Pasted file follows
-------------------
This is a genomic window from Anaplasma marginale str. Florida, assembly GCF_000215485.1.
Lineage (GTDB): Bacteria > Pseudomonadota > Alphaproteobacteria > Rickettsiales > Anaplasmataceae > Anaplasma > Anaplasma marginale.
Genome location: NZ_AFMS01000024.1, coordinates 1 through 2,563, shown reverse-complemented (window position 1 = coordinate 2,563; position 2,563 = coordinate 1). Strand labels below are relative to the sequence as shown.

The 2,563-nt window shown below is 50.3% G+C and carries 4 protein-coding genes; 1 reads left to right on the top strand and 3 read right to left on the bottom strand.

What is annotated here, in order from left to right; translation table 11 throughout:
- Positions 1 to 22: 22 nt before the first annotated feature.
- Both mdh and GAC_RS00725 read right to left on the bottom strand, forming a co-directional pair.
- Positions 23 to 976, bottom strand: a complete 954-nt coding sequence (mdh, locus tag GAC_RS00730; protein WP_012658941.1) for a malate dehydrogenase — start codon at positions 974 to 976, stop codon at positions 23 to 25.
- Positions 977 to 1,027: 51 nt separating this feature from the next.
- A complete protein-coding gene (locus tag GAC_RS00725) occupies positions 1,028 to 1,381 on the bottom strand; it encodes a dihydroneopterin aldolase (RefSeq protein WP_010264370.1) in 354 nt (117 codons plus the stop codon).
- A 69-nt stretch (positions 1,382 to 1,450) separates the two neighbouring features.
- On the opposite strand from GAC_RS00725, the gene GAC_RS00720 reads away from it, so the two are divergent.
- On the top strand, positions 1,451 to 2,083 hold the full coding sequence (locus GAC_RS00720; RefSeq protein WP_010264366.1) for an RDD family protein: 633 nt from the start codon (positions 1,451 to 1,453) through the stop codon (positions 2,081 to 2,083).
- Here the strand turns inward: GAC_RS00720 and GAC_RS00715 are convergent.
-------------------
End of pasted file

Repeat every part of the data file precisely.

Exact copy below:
This is a genomic window from Anaplasma marginale str. Florida, assembly GCF_000215485.1.
Lineage (GTDB): Bacteria > Pseudomonadota > Alphaproteobacteria > Rickettsiales > Anaplasmataceae > Anaplasma > Anaplasma marginale.
Genome location: NZ_AFMS01000024.1, coordinates 1 through 2,563, shown reverse-complemented (window position 1 = coordinate 2,563; position 2,563 = coordinate 1). Strand labels below are relative to the sequence as shown.

The 2,563-nt window shown below is 50.3% G+C and carries 4 protein-coding genes; 1 reads left to right on the top strand and 3 read right to left on the bottom strand.

What is annotated here, in order from left to right; translation table 11 throughout:
- Positions 1 to 22: 22 nt before the first annotated feature.
- Both mdh and GAC_RS00725 read right to left on the bottom strand, forming a co-directional pair.
- Positions 23 to 976, bottom strand: a complete 954-nt coding sequence (mdh, locus tag GAC_RS00730; protein WP_012658941.1) for a malate dehydrogenase — start codon at positions 974 to 976, stop codon at positions 23 to 25.
- Positions 977 to 1,027: 51 nt separating this feature from the next.
- A complete protein-coding gene (locus tag GAC_RS00725) occupies positions 1,028 to 1,381 on the bottom strand; it encodes a dihydroneopterin aldolase (RefSeq protein WP_010264370.1) in 354 nt (117 codons plus the stop codon).
- A 69-nt stretch (positions 1,382 to 1,450) separates the two neighbouring features.
- On the opposite strand from GAC_RS00725, the gene GAC_RS00720 reads away from it, so the two are divergent.
- On the top strand, positions 1,451 to 2,083 hold the full coding sequence (locus GAC_RS00720; RefSeq protein WP_010264366.1) for an RDD family protein: 633 nt from the start codon (positions 1,451 to 1,453) through the stop codon (positions 2,081 to 2,083).
- Here the strand turns inward: GAC_RS00720 and GAC_RS00715 are convergent.